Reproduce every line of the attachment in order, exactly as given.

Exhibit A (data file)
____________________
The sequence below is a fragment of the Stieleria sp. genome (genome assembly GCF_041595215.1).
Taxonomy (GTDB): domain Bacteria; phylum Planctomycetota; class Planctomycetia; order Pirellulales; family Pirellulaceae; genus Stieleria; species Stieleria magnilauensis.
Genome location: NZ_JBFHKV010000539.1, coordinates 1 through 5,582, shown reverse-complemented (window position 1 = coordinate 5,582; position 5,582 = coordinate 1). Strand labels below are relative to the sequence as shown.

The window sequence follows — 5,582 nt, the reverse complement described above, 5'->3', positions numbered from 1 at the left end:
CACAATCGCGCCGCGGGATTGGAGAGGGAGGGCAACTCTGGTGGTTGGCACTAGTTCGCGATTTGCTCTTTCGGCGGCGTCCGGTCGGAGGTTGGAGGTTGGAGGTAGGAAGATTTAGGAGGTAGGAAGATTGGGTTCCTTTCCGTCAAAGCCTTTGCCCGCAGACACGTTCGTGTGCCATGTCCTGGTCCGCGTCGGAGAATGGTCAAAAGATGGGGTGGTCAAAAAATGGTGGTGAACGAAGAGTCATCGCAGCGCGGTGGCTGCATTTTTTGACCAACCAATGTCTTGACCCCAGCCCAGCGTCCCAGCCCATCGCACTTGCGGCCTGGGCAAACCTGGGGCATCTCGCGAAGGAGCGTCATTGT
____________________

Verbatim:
The sequence below is a fragment of the Stieleria sp. genome (genome assembly GCF_041595215.1).
Taxonomy (GTDB): domain Bacteria; phylum Planctomycetota; class Planctomycetia; order Pirellulales; family Pirellulaceae; genus Stieleria; species Stieleria magnilauensis.
Genome location: NZ_JBFHKV010000539.1, coordinates 1 through 5,582, shown reverse-complemented (window position 1 = coordinate 5,582; position 5,582 = coordinate 1). Strand labels below are relative to the sequence as shown.

The window sequence follows — 5,582 nt, the reverse complement described above, 5'->3', positions numbered from 1 at the left end:
CACAATCGCGCCGCGGGATTGGAGAGGGAGGGCAACTCTGGTGGTTGGCACTAGTTCGCGATTTGCTCTTTCGGCGGCGTCCGGTCGGAGGTTGGAGGTTGGAGGTAGGAAGATTTAGGAGGTAGGAAGATTGGGTTCCTTTCCGTCAAAGCCTTTGCCCGCAGACACGTTCGTGTGCCATGTCCTGGTCCGCGTCGGAGAATGGTCAAAAGATGGGGTGGTCAAAAAATGGTGGTGAACGAAGAGTCATCGCAGCGCGGTGGCTGCATTTTTTGACCAACCAATGTCTTGACCCCAGCCCAGCGTCCCAGCCCATCGCACTTGCGGCCTGGGCAAACCTGGGGCATCTCGCGAAGGAGCGTCATTGT